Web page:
The first stop on our road trip in Italy was Brescia, a hidden gem that deserves much more attention. Look for this lovely city in northern Italy, about halfway between Milan and Venice. It was a logical first stop on our Road trip in Italy. It is not known as a popular vacation spot. Travelers to the region typically head north to the Lakes district. There, they can admire the beauty of Lakes Como, Garda, Idro, Maggiore and Iseo. Or continue east to Verona, the city of Romeo and Julietta fame.

Brescia is best known as a thriving industrial hub. It greets visitors with an austere series of run-down industrial buildings, grey residential structures, ruins and vacant overgrown lots. But first impressions can be deceiving.

Actually, Brescia has a lot to offer visitors, including a well-preserved historic center. Some excellent dining choices, luxurious shops and the best aperitivo we experienced while visiting Italy.

Brescia’s Impressive Historic Center

Located at the foot of the Alps, Brescia dates back to pre-Roman times. The city was founded 3,200 years ago when it was known as Brixia. The historic Centro was quite beautiful. Moreso than expected. Mind you, we were experiencing Italy for the very first time. So, everything in the city center seemed strikingly beautiful and a huge contrast with our first impressions of the city. 

Head to the town square – Piazza della Loggia — and look for the a beautiful 16th century Renaissance clock tower. The tower is known as the Torre dell’Orologio. The clock that stand atop is particularly sophisticated. It indicates not only the time but also the date, phase of the moon, and the sun’s position in the zodiac. It also features two mechanized figures who strike the clock bell. Tone and Batista , also known as Màcc de le ure or “madmen of the hours” ring the bell on the hour. 

Quaint and thriving bars, restaurants and cafés surround the Piazza, and line the surrounding streets. Each features local cuisine and aperitivo. aperitivo, the equivalent of “happy hour” presents tremendous value. In most cases, the price of a drink includes a tasty snack of appetizers called Stuzzichini.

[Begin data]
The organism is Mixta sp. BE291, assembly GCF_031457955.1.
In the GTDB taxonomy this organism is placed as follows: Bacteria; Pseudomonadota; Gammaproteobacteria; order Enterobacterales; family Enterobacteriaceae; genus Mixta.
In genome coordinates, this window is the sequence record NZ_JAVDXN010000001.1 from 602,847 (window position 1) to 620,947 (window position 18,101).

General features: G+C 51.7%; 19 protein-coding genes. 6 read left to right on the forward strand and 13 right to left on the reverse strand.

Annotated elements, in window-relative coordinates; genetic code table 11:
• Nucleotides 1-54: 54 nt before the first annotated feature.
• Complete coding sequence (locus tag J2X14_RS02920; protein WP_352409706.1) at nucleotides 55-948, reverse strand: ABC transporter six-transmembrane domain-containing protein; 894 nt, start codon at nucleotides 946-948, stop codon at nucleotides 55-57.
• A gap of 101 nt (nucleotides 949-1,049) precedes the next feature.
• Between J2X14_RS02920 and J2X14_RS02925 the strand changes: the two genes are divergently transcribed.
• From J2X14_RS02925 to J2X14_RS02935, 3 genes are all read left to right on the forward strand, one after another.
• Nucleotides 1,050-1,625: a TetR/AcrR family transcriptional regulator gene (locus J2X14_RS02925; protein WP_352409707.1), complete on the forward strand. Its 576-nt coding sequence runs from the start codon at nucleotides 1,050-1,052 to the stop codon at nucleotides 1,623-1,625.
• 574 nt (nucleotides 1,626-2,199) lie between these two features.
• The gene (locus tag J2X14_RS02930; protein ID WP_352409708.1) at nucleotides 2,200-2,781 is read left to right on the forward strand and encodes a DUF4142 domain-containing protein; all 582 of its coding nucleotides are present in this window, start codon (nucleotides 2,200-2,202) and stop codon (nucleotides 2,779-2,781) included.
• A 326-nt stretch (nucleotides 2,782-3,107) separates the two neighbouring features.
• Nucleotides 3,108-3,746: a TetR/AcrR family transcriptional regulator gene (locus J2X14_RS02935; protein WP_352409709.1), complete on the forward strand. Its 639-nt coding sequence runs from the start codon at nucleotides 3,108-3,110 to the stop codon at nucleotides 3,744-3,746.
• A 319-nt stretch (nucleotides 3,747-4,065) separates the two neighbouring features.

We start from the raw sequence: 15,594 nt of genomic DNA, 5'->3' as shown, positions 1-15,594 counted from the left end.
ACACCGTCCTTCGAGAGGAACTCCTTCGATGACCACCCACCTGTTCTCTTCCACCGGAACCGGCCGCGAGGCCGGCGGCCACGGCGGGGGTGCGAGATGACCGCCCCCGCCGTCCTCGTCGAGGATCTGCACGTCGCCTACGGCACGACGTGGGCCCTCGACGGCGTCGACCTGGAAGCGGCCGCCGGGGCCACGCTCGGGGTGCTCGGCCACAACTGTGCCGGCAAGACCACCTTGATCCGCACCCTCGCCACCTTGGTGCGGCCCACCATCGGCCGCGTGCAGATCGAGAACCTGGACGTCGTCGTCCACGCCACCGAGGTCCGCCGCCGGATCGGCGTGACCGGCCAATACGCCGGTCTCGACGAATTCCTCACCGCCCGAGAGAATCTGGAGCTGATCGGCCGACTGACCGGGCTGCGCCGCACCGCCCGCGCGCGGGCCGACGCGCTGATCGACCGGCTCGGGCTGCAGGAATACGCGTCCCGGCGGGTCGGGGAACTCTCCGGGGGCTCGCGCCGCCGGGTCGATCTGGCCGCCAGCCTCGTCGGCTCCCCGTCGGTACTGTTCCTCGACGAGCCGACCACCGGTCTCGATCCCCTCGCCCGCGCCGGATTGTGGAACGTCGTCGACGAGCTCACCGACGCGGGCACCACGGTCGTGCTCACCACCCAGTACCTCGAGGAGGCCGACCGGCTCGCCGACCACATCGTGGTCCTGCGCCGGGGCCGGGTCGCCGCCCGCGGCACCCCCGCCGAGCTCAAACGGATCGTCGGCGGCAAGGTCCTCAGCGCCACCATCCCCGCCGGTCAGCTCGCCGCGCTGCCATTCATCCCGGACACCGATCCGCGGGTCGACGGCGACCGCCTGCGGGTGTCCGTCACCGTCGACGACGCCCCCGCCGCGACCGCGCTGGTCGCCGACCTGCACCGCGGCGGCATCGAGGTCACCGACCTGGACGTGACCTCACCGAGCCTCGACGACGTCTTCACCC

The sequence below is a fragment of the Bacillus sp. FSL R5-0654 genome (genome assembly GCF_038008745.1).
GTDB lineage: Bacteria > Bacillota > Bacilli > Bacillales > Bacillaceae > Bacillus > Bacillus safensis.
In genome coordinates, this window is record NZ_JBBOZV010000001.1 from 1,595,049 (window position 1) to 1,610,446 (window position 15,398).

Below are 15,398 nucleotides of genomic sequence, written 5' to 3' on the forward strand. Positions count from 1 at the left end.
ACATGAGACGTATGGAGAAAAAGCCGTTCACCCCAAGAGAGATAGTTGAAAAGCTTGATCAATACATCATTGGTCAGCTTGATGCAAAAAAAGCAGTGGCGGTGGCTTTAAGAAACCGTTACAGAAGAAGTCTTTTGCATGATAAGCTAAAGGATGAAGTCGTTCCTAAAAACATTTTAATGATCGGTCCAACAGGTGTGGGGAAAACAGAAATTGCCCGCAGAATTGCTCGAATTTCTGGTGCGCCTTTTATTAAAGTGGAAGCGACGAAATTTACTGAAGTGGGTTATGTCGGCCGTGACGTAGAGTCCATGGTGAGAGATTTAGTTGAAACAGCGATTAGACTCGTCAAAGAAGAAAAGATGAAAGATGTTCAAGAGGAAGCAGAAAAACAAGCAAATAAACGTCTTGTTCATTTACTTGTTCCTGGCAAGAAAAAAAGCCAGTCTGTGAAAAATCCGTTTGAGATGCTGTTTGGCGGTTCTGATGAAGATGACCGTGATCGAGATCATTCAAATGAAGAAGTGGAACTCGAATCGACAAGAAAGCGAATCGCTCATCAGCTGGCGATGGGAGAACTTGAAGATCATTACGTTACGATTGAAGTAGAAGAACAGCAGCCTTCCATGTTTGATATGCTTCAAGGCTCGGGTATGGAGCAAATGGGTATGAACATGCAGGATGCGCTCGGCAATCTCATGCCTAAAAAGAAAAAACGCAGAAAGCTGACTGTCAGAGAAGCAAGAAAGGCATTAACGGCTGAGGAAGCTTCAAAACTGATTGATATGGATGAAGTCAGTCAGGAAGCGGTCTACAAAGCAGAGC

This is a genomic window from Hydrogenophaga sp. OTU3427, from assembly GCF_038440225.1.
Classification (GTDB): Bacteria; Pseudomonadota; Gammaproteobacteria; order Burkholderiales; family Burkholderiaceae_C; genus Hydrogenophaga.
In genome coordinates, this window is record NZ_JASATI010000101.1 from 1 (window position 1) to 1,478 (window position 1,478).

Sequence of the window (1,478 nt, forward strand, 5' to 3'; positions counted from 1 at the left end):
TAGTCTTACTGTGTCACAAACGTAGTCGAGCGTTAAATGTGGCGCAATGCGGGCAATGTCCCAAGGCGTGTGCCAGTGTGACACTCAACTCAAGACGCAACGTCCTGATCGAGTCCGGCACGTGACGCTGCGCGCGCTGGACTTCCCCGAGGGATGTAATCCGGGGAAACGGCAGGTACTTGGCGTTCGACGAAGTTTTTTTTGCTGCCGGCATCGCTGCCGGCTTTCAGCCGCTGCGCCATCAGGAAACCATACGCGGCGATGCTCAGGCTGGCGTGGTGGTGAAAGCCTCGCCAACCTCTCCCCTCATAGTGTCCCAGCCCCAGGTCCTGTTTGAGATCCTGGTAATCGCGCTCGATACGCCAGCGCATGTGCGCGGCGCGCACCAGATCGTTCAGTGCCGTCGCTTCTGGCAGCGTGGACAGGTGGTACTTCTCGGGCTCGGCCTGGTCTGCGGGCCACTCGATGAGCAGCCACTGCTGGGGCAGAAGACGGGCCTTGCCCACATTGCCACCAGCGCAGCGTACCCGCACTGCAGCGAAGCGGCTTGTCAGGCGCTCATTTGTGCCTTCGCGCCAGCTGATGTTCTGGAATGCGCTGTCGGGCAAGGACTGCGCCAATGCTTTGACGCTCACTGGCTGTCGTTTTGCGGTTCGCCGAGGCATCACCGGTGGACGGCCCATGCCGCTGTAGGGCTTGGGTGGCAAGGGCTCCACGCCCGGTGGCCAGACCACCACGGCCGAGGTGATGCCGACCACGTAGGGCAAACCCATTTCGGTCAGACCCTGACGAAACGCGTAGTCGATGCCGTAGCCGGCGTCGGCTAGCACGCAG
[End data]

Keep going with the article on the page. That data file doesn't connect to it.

Aperitivo at Bullaccia in Brescia was the best we found in all the cities we visited.

The best Aperitivo in Brescia, Maybe the World

We decided on Bellucia for our aperitivo in Brescia. It is located in Piazza Paolo VI in the historic center. Our selection of Stuzzichini, served on a wooden platter, included sandwiches, cold pizza, an assortment of local cheeses, slices of Mortadella and Salumi. We were also served a refreshing shrimp salad verrine with beans, corn, rice and tomato. In addition, there was a platter with breadsticks, chips, olives, etc.

The generous Aperol Spritz, pictured above, was served in a huge glass. It was the perfect balance of bitter from the Aperol and sweet from the Prosecco. The ideal refreshment on a hot autumn day!

Historic Monuments and Buildings

In addition to the piazza and clock tower, Brescia is home to two cathedrals, a 12th century town hall, and a Roman forum. There’s also a 17th century palace, a monastery, skads of churches, a slew of museums. Lastly there is an impressive monumental cemetery featuring a 60-meter tall “lighthouse” structure. It is also home to the largest Roman archaeological area in Northern Italy and UNESCO World Heritage site.

Wine and Accommodations in Brescia

Brescia and its surrounding province, is located in close proximity to the wine producing region of Franciacorta. As a result, Brescia enjoys an abundance of wonderful sparkling wines. These high-quality wines that carry the DOCG designation, a mark of quality and excellence. When visiting, make sur to order a glass of the local bubbles. You won’t be disappointed.

We stayed on the outskirts of town at a Marriott affiliated AC Hotel. Clean, modern and welcoming. The rooms, like in most hotels in Italy are small but efficiently organized. The staff was very helpful and spoke fluent English, which was great.

So if you’re traveling from Milan to Venice or the Lakes district, Brescia is certainly worth a stop. It’s a welcome way-station on the road to Venice. It’s also a more authentic travel experience compared to other more trafficked and crowded destinations.